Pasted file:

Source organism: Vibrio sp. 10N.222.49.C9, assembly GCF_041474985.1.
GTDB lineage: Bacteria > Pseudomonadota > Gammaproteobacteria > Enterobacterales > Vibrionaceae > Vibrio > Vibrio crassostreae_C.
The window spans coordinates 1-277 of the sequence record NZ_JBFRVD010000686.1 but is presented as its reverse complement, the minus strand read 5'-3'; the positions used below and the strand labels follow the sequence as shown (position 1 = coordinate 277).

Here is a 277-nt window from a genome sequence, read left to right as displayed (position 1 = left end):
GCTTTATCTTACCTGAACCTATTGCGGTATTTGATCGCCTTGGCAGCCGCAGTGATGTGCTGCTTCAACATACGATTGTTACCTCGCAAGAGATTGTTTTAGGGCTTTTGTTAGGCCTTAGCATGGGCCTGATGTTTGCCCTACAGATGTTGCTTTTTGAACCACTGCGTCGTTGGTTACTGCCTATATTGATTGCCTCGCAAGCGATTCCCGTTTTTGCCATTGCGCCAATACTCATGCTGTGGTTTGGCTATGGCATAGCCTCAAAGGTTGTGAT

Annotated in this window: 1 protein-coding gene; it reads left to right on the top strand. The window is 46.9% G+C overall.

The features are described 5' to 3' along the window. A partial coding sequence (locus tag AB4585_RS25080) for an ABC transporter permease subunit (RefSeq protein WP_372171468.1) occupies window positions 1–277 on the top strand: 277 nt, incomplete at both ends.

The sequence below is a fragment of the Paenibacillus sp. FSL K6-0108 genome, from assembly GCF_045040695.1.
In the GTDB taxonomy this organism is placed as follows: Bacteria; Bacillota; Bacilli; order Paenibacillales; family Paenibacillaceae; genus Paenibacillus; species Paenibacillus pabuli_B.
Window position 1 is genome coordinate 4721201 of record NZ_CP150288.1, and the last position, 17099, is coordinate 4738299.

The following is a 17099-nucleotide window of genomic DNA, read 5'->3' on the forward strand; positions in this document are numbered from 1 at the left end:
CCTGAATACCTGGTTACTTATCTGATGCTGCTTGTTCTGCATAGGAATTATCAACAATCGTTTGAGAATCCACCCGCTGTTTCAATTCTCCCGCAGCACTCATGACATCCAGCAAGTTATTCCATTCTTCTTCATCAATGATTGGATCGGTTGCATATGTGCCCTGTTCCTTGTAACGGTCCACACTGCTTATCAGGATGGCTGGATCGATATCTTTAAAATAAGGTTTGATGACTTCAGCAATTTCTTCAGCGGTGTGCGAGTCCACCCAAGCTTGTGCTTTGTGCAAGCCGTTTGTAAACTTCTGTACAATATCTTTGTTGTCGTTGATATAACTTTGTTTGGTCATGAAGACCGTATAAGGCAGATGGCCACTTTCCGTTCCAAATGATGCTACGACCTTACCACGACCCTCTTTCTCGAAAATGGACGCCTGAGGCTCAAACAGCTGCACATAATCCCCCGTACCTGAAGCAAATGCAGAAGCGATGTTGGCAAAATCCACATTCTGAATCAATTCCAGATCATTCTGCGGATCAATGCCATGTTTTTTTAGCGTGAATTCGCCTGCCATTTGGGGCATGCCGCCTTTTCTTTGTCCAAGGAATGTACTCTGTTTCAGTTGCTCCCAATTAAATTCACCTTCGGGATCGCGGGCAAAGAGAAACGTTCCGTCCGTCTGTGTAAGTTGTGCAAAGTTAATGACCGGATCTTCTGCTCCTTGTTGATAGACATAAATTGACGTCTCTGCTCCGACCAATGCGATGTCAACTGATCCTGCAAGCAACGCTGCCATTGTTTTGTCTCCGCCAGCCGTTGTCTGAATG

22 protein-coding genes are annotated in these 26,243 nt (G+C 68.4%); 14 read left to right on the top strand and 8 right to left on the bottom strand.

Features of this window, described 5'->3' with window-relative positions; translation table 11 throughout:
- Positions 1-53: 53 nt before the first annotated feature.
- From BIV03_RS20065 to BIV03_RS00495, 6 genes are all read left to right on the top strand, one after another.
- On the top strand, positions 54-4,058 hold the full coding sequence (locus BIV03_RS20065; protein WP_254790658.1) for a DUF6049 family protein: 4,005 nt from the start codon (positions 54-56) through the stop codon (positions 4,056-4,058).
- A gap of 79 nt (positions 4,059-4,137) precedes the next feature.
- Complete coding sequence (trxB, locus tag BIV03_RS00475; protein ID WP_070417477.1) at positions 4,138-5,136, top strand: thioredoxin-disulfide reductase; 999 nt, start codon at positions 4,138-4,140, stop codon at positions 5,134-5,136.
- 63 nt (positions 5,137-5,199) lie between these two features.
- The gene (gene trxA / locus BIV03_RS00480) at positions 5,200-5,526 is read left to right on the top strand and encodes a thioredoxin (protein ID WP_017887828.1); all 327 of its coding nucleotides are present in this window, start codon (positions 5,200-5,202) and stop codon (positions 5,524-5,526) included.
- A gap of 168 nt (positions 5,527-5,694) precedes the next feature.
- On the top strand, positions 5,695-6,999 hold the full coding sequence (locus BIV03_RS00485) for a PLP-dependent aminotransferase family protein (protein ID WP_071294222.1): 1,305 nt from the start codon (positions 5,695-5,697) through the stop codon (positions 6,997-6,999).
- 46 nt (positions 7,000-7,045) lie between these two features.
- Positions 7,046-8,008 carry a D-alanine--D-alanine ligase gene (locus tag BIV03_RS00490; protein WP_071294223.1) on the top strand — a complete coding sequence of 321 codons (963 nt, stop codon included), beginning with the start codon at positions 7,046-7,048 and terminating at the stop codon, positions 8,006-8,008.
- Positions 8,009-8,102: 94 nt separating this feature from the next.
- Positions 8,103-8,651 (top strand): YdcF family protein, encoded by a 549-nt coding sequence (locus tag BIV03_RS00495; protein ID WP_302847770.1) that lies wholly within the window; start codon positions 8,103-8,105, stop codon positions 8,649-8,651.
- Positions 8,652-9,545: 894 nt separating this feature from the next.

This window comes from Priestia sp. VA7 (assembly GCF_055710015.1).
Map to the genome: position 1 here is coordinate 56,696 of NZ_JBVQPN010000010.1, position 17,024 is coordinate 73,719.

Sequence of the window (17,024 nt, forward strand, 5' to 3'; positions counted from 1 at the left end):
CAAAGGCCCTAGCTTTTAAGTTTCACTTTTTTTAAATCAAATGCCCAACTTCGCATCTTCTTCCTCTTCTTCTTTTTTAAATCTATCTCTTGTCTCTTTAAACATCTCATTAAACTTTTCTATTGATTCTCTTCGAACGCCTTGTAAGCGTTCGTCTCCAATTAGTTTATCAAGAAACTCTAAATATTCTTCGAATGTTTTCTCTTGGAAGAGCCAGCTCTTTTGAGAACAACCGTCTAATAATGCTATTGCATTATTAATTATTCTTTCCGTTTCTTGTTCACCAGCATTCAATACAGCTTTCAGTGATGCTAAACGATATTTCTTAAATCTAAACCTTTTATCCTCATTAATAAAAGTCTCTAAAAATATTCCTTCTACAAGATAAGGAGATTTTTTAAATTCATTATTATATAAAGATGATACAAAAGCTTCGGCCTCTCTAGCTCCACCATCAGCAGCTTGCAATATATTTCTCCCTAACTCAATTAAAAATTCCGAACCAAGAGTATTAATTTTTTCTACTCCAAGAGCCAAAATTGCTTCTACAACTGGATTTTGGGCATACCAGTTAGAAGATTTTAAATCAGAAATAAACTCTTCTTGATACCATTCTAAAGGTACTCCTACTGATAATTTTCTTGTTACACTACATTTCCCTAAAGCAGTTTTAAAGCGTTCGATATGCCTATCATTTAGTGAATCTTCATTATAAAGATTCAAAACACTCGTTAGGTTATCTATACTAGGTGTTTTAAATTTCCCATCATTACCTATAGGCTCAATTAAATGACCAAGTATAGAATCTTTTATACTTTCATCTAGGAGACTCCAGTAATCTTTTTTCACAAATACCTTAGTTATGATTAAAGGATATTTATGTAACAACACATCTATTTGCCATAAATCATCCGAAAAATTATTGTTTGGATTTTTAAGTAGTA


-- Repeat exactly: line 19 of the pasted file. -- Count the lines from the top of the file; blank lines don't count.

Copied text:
- Complete coding sequence (trxB, locus tag BIV03_RS00475; protein ID WP_070417477.1) at positions 4,138-5,136, top strand: thioredoxin-disulfide reductase; 999 nt, start codon at positions 4,138-4,140, stop codon at positions 5,134-5,136.